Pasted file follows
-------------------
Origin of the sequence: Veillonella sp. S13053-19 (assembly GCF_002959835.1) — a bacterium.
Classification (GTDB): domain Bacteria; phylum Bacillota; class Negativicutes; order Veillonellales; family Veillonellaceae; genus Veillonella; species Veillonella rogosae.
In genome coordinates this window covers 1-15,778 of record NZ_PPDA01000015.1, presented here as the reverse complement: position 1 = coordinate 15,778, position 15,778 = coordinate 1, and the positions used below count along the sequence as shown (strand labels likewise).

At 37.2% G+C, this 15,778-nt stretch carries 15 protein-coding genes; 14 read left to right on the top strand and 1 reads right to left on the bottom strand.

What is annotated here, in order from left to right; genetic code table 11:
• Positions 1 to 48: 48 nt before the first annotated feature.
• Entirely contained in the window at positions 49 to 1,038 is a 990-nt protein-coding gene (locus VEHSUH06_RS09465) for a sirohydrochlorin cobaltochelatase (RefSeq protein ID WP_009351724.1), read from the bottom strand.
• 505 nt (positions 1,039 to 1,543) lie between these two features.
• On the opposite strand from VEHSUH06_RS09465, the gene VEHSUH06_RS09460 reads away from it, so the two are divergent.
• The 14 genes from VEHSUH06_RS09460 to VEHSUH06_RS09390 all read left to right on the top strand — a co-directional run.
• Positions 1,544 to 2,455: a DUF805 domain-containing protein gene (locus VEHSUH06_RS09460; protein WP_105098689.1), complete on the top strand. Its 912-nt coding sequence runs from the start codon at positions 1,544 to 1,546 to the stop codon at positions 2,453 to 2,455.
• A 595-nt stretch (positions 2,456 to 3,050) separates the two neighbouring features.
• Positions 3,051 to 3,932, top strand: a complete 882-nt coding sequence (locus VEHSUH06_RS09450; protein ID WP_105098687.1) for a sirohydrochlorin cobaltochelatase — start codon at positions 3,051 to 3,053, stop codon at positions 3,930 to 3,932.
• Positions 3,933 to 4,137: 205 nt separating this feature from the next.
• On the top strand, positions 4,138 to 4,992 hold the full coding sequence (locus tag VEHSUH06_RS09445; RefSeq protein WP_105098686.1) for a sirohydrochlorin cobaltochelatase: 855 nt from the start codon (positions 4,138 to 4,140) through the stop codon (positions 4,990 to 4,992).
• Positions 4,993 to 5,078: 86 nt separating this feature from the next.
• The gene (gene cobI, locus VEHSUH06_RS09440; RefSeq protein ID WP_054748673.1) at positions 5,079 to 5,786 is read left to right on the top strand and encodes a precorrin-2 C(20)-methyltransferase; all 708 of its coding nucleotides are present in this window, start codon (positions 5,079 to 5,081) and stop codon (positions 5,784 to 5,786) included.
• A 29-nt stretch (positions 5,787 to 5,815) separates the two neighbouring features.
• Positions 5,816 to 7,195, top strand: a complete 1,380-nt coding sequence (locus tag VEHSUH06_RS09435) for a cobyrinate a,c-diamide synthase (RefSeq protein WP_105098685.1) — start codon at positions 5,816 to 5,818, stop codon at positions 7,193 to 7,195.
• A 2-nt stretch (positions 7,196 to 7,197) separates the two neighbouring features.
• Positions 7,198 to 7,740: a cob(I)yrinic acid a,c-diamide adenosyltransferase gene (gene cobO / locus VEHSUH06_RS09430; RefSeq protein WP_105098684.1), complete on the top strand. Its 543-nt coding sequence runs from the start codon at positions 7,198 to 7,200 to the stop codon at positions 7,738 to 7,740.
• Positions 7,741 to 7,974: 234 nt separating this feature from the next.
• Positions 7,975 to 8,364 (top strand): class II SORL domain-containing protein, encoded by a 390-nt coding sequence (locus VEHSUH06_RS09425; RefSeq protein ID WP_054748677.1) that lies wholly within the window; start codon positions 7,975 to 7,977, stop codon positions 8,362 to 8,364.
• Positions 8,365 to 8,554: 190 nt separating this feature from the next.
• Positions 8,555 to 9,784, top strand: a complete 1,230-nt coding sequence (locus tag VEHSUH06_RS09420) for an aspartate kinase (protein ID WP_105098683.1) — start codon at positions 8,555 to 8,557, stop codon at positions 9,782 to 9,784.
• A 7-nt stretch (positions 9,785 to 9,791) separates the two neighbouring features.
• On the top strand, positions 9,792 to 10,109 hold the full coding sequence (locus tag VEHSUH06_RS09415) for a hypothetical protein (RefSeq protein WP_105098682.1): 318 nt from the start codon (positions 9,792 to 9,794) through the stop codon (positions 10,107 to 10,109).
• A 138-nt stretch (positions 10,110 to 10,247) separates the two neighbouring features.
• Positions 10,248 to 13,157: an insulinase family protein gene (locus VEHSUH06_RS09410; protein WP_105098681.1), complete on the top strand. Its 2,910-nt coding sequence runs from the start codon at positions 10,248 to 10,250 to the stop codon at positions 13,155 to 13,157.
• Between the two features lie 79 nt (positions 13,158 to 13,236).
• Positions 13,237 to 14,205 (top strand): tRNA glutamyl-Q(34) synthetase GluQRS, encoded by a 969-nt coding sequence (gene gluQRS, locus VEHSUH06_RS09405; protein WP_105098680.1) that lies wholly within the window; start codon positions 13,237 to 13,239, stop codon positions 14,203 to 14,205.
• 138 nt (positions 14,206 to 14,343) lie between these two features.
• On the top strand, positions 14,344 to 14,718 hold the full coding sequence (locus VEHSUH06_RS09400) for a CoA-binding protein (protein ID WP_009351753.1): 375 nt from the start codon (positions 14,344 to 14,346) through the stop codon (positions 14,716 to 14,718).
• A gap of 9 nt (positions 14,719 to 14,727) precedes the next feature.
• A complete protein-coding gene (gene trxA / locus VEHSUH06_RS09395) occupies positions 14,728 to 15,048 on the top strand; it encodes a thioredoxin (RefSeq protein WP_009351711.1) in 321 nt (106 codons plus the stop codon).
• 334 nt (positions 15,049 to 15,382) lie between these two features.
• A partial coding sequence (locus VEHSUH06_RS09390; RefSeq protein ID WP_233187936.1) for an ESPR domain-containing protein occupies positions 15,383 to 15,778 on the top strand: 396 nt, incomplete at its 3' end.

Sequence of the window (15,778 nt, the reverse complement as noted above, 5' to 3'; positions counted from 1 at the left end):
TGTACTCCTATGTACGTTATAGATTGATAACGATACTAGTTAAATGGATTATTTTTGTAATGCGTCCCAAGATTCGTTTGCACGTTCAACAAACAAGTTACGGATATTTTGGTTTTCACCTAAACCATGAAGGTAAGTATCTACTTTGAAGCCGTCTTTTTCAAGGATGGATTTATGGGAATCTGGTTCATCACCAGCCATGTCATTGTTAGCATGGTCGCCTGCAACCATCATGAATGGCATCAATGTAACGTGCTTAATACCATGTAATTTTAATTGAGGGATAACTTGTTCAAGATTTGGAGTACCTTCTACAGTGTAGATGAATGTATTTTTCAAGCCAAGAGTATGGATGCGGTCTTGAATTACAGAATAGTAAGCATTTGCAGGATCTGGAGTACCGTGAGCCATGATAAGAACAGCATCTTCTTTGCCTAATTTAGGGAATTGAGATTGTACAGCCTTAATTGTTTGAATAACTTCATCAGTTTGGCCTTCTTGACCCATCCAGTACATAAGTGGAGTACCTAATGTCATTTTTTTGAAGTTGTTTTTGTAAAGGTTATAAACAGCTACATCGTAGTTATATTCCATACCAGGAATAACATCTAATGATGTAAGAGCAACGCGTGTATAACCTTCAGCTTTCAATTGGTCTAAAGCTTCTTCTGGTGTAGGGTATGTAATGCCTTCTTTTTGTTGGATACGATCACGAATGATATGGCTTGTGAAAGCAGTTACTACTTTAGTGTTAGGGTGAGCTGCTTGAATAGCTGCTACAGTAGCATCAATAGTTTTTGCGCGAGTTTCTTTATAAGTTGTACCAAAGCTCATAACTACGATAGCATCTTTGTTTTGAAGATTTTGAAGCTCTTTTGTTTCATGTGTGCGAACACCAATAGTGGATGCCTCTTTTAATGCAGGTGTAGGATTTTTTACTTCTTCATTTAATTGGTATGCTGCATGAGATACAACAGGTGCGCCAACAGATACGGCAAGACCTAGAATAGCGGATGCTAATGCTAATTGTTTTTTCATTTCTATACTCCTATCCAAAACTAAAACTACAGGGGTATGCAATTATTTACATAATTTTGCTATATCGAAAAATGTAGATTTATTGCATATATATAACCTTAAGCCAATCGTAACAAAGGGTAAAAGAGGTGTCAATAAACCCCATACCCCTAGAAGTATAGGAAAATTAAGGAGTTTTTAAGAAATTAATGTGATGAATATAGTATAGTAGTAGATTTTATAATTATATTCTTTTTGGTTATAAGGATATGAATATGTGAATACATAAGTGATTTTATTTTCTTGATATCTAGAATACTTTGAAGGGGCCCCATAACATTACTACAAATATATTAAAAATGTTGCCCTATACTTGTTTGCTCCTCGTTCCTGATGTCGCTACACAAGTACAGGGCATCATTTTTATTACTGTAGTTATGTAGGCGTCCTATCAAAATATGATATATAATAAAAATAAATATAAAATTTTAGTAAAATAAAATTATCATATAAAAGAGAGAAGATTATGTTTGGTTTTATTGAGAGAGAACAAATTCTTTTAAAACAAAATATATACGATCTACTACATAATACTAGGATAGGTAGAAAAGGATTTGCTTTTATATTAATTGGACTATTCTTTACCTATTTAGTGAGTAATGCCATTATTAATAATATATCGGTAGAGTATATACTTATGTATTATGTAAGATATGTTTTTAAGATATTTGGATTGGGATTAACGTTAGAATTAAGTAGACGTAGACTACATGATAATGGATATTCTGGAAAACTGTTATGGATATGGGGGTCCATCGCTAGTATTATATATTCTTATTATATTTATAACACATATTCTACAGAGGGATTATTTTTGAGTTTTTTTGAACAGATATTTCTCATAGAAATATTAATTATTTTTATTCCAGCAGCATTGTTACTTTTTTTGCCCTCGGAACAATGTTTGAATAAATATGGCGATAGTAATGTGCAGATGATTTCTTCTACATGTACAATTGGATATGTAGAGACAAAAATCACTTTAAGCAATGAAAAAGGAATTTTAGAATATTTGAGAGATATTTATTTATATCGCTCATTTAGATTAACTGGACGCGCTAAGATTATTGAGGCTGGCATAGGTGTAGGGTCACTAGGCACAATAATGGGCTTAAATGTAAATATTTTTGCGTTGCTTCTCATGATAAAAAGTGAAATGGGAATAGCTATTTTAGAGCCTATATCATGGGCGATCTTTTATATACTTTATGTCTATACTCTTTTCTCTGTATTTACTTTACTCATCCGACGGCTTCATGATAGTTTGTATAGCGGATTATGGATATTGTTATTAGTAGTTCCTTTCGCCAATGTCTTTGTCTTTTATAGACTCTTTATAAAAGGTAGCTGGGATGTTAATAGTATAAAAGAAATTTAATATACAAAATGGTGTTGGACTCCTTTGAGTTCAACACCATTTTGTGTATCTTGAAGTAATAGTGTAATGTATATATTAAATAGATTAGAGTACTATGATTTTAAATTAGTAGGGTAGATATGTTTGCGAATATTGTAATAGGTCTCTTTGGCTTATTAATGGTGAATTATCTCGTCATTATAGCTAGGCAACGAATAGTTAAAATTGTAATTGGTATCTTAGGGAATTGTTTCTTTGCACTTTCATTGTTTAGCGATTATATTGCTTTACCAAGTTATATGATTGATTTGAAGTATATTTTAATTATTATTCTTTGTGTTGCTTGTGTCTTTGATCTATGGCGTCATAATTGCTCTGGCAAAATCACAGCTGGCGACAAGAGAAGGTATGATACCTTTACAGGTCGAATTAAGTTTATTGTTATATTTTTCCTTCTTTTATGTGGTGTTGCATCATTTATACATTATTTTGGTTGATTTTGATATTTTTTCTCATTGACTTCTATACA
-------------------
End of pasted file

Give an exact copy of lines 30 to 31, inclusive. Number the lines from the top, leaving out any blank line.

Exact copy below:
• Between the two features lie 79 nt (positions 13,158 to 13,236).
• Positions 13,237 to 14,205 (top strand): tRNA glutamyl-Q(34) synthetase GluQRS, encoded by a 969-nt coding sequence (gene gluQRS, locus VEHSUH06_RS09405; protein WP_105098680.1) that lies wholly within the window; start codon positions 13,237 to 13,239, stop codon positions 14,203 to 14,205.